good many books. Yet Richardson is in nineteen volumes in Mangin's
edition, and Swift is in nineteen volumes in Scott's edition, and
glorious John Dryden lacks but a volume to make a third example. True
enough; yet it will, I think, be granted me that you must be very fond
of an author, male or female, if nineteen octavo volumes, all his or
hers, are not a little irritating and provocative of temper. Think of
the room they take! As for selling them, it is not so easy to sell
nineteen volumes of a stone-dead author, particularly if you live
three miles from a railway-station and do not keep a trap. Elia, the
gentle Elia, as it is the idiotic fashion to call a writer who could
handle his 'maulies' in a fray as well as Hazlitt himself, has told us
how he could never see well-bound books he did not care about, but he
longed to strip them so that he might warm his ragged veterans in
their spoils. My copy of _Hannah More_ was in full calf, but never
once did it occur to me--though I, too, have many a poor author with
hardly a shirt to his back shivering in the dark corners of the
library--to strip her of her warm clothing. And yet I had to do
something, and quickly too, for sorely needed was Miss More's shelf.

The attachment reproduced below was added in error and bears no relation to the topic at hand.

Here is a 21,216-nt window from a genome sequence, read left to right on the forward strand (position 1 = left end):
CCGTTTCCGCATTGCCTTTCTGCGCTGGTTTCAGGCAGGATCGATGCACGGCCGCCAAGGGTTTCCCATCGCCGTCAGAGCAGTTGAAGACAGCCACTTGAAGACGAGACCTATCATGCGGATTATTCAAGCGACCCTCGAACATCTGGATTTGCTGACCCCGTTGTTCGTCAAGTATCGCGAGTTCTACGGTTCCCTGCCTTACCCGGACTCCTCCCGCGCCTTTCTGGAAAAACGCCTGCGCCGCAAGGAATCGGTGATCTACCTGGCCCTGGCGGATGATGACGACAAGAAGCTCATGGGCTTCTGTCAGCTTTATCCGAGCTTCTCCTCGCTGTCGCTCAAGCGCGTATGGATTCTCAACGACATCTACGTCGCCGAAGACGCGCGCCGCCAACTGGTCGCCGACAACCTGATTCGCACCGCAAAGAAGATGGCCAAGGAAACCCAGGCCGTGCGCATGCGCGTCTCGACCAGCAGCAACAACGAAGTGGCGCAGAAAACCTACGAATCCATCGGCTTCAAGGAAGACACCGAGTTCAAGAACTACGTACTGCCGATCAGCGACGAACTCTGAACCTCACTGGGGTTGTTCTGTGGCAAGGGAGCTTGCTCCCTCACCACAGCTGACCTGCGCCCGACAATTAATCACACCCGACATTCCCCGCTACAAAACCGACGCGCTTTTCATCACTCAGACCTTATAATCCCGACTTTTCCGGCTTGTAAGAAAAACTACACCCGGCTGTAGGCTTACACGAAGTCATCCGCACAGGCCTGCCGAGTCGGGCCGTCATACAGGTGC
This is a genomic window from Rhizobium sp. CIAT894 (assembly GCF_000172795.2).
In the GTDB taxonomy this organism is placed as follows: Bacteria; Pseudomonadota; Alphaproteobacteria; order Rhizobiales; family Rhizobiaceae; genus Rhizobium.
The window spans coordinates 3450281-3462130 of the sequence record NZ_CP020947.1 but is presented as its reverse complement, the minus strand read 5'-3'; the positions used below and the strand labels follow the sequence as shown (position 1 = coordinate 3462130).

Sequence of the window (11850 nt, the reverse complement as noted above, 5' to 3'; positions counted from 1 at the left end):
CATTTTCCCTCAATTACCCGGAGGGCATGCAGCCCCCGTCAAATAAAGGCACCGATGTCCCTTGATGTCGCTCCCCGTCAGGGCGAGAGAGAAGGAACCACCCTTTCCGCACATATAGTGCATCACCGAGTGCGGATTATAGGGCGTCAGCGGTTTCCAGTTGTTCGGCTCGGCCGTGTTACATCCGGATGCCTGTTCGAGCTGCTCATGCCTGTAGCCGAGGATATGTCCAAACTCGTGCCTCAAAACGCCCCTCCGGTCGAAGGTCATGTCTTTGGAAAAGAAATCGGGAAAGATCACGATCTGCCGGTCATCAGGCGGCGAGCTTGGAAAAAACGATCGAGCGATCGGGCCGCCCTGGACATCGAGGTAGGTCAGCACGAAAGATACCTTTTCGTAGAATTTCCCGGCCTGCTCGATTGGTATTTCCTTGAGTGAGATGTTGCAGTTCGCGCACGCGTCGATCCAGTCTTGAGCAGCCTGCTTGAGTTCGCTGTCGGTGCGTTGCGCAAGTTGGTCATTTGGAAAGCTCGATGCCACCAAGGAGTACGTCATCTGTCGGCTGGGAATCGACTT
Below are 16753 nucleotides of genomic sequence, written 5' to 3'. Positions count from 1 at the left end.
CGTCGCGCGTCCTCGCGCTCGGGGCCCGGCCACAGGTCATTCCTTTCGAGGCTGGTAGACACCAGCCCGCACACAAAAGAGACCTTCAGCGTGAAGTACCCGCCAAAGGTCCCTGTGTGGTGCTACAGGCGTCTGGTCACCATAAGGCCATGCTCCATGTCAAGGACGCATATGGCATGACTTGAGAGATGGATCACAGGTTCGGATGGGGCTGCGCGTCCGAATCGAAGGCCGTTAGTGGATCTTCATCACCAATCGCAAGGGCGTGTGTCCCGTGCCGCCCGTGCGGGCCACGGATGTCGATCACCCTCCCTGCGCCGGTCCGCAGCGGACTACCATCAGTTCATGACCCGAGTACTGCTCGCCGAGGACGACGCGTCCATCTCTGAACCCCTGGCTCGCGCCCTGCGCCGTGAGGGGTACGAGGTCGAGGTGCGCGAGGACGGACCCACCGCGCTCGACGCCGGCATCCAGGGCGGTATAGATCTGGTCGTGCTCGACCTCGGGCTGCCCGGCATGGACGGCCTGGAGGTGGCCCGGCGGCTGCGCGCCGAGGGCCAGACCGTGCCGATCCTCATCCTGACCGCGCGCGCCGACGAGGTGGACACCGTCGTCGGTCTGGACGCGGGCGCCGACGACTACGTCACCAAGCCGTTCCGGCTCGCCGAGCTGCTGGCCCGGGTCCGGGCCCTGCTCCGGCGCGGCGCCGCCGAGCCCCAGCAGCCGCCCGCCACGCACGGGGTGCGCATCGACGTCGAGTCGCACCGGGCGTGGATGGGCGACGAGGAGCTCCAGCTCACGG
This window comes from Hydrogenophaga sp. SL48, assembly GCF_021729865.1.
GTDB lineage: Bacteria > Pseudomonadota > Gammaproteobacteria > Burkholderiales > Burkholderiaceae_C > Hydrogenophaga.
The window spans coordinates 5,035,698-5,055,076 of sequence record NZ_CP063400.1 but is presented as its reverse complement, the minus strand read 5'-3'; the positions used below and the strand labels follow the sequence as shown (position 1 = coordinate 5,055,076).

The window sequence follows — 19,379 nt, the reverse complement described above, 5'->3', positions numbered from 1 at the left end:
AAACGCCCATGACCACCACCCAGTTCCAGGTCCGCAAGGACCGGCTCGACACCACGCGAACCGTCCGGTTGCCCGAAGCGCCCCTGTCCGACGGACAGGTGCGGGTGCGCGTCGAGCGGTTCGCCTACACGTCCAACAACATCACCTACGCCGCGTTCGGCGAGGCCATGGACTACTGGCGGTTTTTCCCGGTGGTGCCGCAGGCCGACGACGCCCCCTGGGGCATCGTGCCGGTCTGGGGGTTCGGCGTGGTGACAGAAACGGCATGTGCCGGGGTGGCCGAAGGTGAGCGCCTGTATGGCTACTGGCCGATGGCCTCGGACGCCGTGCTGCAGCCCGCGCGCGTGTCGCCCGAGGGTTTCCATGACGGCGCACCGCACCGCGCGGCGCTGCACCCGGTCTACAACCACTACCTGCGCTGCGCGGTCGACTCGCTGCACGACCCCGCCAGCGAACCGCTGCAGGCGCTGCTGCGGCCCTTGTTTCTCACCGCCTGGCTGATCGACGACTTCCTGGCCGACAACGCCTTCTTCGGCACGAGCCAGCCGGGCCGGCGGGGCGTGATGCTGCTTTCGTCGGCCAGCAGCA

So I buried the nineteen volumes in the garden. 'Out of sight, out of
mind,' said I cheerfully, stamping them down.

This has hardly proved to be the case, for though Hannah More is
incapable of a literary resurrection, and no one of her nineteen
volumes has ever haunted my pillow, exclaiming,

'Think how thou stab'dst me in my prime of youth,'

nevertheless, I have not been able to get quite rid of an uneasy
feeling that I was rude to her ten years ago in print--not, indeed, so
rude as was her revered friend Dr. Johnson 126 years ago to her face;
but then, I have not the courage to creep under the gabardine of our
great Moralist.

When, accordingly, I saw on the counters of the trade the daintiest of
volumes, hailing, too, from the United States, entitled _Hannah
More_,[A] and perceived that it was a short biography and appreciation
of the lady on my mind, I recognised that my penitential hour had at
last come. I took the little book home with me, and sat down to read,
determined to do justice and more than justice to the once celebrated
mistress of Cowslip Green and Barley Wood.

[Footnote A: _Hannah More_, by Marian Harland. New York and London:
G.P. Putnam.]

Miss Harland's preface is most engaging. She reminds a married sister
how in the far-off days of their childhood in a Southern State their
Sunday reading, usually confined or sought to be confined, to 'bound
sermons and semi-detached tracts,' was enlivened by the _Works of